Lexi duPont was first introduced to Haines, Alaska, by her parents, who have always been avid heli-skiers. Ten years ago, to celebrate her dad’s 60th birthday, duPont, along with her entire family made the inaugural venture to The Last Frontier. Fast forward and the professional skier has made a career—and now a film, “Shaped by Descent”—out of returning to the Alaskan Panhandle every spring since 2010.
“As soon as we flew in over Haines, looking out at these mountains… I’ve never seen peaks quite like it, shooting straight out of the ocean. That first trip we were blessed with incredible conditions; still to this day it was the deepest snow I’ve ever skied up there,” duPont told FREESKIER over the phone. “I’ve spent the most time up there out of anywhere in my career.”
Over the course of a decade, duPont has fed her obsession into a full-blown addiction; the town’s locals have turned into friends and the heli operators, family. We spoke to duPont prior to her film’s release to get a better understanding of her obsession with Alaska, why pulls her back and what to expect from her new project, “Shaped by Descent,” now available to stream.
So what inspired you to make a movie based entirely in Alaska?
I’ve spent the most time up there out of anywhere in my career.. I was one of the only females committing such a long period of time to one place. [It’s] testimony to the determination of showing up every spring, no matter the conditions.
How has Alaska shaped you beyond skiing—what has this place taught you?
I would not be the person I am today without the lessons I’ve learned up there. It teaches you commitment, dedication and hard work. The biggest one for me was “befriending fear.” It’s kind of like a muscle in our bodies—that we can exercise, approach it in different ways. We are creating a stronger bond and development with personal fears.
It teaches you… it really tightened my relationship with my family—because there’s a level of risk that we take up there. It really teaches you to not take anything for granted. There are so many lessons to trusting [ski] partners; the importance of mentorship.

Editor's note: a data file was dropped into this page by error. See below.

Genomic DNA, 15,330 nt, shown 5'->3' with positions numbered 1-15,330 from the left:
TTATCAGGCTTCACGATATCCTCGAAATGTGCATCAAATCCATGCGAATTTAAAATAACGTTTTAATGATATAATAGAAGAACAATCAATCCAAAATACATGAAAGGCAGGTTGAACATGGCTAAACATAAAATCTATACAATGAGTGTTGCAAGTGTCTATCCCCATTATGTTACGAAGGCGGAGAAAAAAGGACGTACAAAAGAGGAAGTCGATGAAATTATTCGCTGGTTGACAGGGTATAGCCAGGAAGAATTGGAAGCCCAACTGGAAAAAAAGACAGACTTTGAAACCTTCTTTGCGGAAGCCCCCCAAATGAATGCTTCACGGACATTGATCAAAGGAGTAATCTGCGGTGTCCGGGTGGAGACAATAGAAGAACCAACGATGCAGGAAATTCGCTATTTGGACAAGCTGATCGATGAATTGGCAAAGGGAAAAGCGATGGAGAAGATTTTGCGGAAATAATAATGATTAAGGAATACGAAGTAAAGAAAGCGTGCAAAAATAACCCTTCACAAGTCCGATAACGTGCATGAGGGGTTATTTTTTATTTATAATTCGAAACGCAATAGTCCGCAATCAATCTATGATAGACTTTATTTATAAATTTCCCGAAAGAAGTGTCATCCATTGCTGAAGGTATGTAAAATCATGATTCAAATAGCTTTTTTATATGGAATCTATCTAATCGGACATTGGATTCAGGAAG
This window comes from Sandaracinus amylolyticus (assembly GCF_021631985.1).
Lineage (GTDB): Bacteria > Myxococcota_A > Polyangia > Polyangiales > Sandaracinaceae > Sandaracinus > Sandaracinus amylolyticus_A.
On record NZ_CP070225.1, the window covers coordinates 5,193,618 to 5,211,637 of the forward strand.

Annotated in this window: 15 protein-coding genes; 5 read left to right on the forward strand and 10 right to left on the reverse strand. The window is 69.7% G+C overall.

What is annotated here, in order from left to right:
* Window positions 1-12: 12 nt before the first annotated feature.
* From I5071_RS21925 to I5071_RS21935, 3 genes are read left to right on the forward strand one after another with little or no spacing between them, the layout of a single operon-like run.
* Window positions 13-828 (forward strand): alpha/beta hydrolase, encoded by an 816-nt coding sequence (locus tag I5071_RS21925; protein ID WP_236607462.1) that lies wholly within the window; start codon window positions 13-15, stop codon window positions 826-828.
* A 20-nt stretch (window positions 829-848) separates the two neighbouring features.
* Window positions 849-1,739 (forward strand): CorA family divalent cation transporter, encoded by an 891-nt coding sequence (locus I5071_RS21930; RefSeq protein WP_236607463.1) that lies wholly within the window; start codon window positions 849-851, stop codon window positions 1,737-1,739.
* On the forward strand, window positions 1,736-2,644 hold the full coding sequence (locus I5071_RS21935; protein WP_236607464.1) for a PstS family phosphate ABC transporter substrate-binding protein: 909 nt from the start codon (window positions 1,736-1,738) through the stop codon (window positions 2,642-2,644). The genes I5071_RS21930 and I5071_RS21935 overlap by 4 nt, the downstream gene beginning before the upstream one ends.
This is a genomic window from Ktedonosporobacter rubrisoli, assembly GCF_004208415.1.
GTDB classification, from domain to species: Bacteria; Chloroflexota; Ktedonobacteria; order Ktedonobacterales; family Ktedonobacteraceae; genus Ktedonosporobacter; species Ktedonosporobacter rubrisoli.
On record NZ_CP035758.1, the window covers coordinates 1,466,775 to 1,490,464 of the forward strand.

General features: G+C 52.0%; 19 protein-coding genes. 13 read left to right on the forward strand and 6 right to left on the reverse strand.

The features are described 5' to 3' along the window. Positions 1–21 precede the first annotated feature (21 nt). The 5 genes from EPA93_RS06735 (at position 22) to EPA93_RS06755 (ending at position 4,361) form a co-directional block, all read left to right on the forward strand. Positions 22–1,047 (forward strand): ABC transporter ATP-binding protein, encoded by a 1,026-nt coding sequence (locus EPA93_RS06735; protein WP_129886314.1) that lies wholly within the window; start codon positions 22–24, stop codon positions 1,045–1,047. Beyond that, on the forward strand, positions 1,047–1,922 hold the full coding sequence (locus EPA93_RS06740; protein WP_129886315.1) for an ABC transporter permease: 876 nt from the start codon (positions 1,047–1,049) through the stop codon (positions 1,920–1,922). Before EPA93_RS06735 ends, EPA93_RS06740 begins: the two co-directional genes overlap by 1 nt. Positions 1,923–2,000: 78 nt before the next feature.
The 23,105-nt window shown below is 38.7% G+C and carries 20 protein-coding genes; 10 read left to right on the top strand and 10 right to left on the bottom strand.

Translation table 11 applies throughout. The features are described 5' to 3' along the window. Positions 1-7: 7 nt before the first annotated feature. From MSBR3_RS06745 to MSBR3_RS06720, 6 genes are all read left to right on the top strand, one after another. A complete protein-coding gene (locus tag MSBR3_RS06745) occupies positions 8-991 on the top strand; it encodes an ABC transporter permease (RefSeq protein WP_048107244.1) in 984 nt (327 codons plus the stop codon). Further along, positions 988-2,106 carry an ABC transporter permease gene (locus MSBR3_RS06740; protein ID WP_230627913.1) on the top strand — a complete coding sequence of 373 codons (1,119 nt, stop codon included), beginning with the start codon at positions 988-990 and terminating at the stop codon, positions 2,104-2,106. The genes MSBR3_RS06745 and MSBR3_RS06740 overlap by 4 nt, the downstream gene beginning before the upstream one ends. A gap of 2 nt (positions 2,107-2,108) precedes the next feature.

Do you feel like you’re just still scratching the surface in Alaska?
Completely—just scratching the surface. Look[ing] out there… there’s mountain range after mountain range. And, yes, I put my time into one tiny speck of a mountain range in Southeast Alaska, but it’s so vast and so big.
What are a couple standout lines from the film? Any you would love to ski again?
There are two that immediately stand out. One was called “Sexy Spines,” and a lot of people that have been up to Alaska have heard of it. It’s basically just a curtain wall of perfect spines. I’d skied it before—was when I was younger. It was 2015, with Tatum [Monod], Michelle [Parker] and Tanner Hall was actually with us as well. The four of us each got three laps down Sexy Spines. It was evening; it was 8:00 PM, mango chutney sky, the snow was completely bomber and we had our own helicopter out.
This year, [while] Michelle and I were out there… it was just the two of us. [Usually,] you’re out there and there’s anywhere from five to seven other film crews in the range; this year, everyone stayed home. We were the only helicopter in the entire range and we flew out to this iconic peak called “Caffeine Rich” and both got to ski our dream lines down that. [The helicopter] dropped us off on top and it was just one of those pinnacle lines that you’ll never forget: huge consequence but complete glory.
Take us through your thought process when you’re dropped off at the top of a big line. How do you keep your nerves under control?
There’s actually this pretty cool GoPro footage of me on the top of Caffeine. All of the nerves leading up to that point… you just put that aside and try to take a deep breath. The second most nerve-wracking part is actually going from boots in the snow to boots in the skis—I don’t know what it is, I’m just nervous I’m going to kick [a ski] off the mountain. Then, I just look out. I look at all of the mountains; I’ve done this since when I was a ski racer. I remember being in the [starting] gate in high school and just looking out at the scenery, being so appreciative for that moment. I feel that when we’re recognizing moments of gratitude, fear has a way of dissipating.
What do you hope people take away from this film? What is the overall message that you’re trying to send?
It’s ultimately that we’re not alone out there—mentorship is one of the biggest themes for the film. Mentorship [and] dedication to one place, putting your time in. I want to inspire a whole generation of male and female big-mountain skiers. I want anyone to believe that they can make it [to Alaska]…it’s not just for that token TGR athlete, we all have the chance, we just have to put in the time.